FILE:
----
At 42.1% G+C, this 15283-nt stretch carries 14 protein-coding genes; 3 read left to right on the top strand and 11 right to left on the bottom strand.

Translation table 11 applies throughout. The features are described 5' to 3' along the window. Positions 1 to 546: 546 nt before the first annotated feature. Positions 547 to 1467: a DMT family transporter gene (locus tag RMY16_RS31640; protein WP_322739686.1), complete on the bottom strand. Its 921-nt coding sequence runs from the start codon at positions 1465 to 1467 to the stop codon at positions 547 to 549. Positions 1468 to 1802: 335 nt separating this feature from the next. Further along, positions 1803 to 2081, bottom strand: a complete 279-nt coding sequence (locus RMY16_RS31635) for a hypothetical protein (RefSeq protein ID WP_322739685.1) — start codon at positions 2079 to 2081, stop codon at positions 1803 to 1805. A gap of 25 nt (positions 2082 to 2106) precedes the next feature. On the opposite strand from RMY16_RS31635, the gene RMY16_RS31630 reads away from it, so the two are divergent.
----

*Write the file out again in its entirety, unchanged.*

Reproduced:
At 42.1% G+C, this 15283-nt stretch carries 14 protein-coding genes; 3 read left to right on the top strand and 11 right to left on the bottom strand.

Translation table 11 applies throughout. The features are described 5' to 3' along the window. Positions 1 to 546: 546 nt before the first annotated feature. Positions 547 to 1467: a DMT family transporter gene (locus tag RMY16_RS31640; protein WP_322739686.1), complete on the bottom strand. Its 921-nt coding sequence runs from the start codon at positions 1465 to 1467 to the stop codon at positions 547 to 549. Positions 1468 to 1802: 335 nt separating this feature from the next. Further along, positions 1803 to 2081, bottom strand: a complete 279-nt coding sequence (locus RMY16_RS31635) for a hypothetical protein (RefSeq protein ID WP_322739685.1) — start codon at positions 2079 to 2081, stop codon at positions 1803 to 1805. A gap of 25 nt (positions 2082 to 2106) precedes the next feature. On the opposite strand from RMY16_RS31635, the gene RMY16_RS31630 reads away from it, so the two are divergent.